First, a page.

Where is the PE CPD that is firmly rooted in consistent theories of learning and of skill acquisition? Should these not always be the starting point for any principles of CPD that has a view to improve my teaching and therefore the learning of my pupils within Physical Education? Where is the practical PE CPD sessions? Our subject is mainly practical based but I have not attended one PE CPD session that has been delivered in a practical way. This would help us as teachers contextualise the knowledge being shared.

So more PE CPD needs to start focusing around subject specific knowledge, subject specific curriculum knowledge and subject specific pedagogical knowledge. There is a big opportunity for external CPD providers of PE to offer this as it is lacking. However I think this only solves half the problem of PE CPD. The other half is what do we do with that new knowledge once it has been transferred to us?

We need to give that knowledge context. The context of our pupils and their strengths and weaknesses. The context of the schools and the PE Departments in which we teach in. These can and do have a significant impact on our teaching. We do not teach in a vacuum. Having an understanding of the context we work in, will help us to use that knowledge to refine and improve our teaching and ultimately our pupils learning.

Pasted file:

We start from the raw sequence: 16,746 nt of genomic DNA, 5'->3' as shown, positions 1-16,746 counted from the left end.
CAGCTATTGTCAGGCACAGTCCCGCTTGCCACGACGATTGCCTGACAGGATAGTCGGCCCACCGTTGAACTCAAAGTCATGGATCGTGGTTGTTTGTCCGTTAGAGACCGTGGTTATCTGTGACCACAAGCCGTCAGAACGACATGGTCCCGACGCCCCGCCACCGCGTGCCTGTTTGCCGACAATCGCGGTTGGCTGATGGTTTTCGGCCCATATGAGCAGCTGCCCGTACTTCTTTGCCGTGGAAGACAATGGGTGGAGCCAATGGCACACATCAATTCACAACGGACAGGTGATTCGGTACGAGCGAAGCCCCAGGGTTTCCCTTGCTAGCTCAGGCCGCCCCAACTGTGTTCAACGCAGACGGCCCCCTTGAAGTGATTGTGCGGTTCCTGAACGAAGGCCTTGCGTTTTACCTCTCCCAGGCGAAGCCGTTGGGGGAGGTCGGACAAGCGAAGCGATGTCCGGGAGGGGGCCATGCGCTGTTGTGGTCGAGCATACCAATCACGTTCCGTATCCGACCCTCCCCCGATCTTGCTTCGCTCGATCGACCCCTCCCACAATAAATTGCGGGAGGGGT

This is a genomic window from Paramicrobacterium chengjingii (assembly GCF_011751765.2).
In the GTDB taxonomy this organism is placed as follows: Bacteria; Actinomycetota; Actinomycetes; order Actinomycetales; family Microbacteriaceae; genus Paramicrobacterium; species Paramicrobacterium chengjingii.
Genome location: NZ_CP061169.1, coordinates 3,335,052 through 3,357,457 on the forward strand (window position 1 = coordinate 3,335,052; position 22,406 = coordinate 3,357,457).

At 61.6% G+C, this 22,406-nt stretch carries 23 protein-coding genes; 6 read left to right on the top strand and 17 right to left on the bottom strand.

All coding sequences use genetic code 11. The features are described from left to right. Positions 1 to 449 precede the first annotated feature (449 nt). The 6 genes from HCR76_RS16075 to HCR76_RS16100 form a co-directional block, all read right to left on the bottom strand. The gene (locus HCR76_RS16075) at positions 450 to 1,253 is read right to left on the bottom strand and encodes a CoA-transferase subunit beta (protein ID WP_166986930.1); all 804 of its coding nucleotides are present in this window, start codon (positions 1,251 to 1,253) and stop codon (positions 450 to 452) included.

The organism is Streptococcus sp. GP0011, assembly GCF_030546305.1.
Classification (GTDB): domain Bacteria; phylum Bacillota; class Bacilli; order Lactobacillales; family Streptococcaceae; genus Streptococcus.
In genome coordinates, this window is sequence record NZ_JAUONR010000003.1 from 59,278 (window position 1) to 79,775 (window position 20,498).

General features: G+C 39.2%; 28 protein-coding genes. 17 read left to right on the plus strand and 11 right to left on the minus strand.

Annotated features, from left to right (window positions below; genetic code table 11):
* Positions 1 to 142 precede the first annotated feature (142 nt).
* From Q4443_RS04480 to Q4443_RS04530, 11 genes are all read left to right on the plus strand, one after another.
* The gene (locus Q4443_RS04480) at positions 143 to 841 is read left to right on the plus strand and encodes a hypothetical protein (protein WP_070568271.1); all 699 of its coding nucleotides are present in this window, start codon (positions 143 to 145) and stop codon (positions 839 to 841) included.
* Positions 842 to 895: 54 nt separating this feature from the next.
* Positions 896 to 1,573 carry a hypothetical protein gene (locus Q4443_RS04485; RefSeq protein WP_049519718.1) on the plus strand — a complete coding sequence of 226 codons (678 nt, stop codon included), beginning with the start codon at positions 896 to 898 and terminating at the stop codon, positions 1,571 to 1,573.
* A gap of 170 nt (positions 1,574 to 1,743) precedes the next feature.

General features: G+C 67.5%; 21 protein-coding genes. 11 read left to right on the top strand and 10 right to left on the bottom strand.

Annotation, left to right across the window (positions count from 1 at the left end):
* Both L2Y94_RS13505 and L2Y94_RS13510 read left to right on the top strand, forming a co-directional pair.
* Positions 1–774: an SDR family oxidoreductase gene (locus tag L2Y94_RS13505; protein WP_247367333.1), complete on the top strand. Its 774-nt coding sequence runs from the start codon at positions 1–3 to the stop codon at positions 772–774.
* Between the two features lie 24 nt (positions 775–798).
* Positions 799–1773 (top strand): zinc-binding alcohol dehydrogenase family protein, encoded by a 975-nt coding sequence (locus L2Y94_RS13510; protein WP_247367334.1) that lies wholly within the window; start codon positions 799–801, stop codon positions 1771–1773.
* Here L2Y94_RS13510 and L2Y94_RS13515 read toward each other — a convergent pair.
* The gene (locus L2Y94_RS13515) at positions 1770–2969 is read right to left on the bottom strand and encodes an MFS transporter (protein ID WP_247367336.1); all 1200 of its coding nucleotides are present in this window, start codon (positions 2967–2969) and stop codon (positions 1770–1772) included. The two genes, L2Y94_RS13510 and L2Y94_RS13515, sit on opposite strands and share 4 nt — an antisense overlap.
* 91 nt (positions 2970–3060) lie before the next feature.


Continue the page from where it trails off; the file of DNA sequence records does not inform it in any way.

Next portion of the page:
A method that we use in our department is slowly becoming more affective:

  1. Within department identify ‘gaps’ in our collective knowledge or areas of improvement that link to certain groups or individual pupils within PE. (Example – Sports Education to potentially improve motivation of pupils who dislike team sports)
  2. Agree realistic target. (Example – To plan and implement a unit of Sport Ed for Year 9 and gain qualitative feedback from pupils about their motivation during the delivery of the unit).
  3. Find and book a suitable course. One member of the department to attend while rest cover lessons. This is done on a rolling basis where possible.
  4. Member of department to attend CPD course. Try to ask relevant questions that take into account school or pupils context. (Example – How can Sport Education improve motivation of pupils?)
  5. Member of department to share knowledge and resources in an internal session. (For us this replaces one of our departmental meetings and now counts to our PD credits).
  6. Whole department plans how to implement knowledge into our practice.
  7. Sole focus on implementing new knowledge including supportive observation of lessons and discussions leading out of those observations. Review and refine practice over period of time.
  8. Measure impact with regards to achieving the goal or closing gap. Plan for future. More internal/external support maybe needed.

It is clear that one-off inputs to individual teachers are not effective at changing and improving practice. It requires teachers to keep coming back to it. Repetition and practice to deepen their understanding and delivery of the new knowledge. The above method can assist with that. It can also ensure collaboration in a structured way. Finally it can help facilitation through support, reflection and positive challenge by your colleagues within the department. These together can help to ensure that any PE CPD you attend not only ends up with teacher improvement but makes a difference to your pupils as well.

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12 thoughts on “Developing better PE Teaching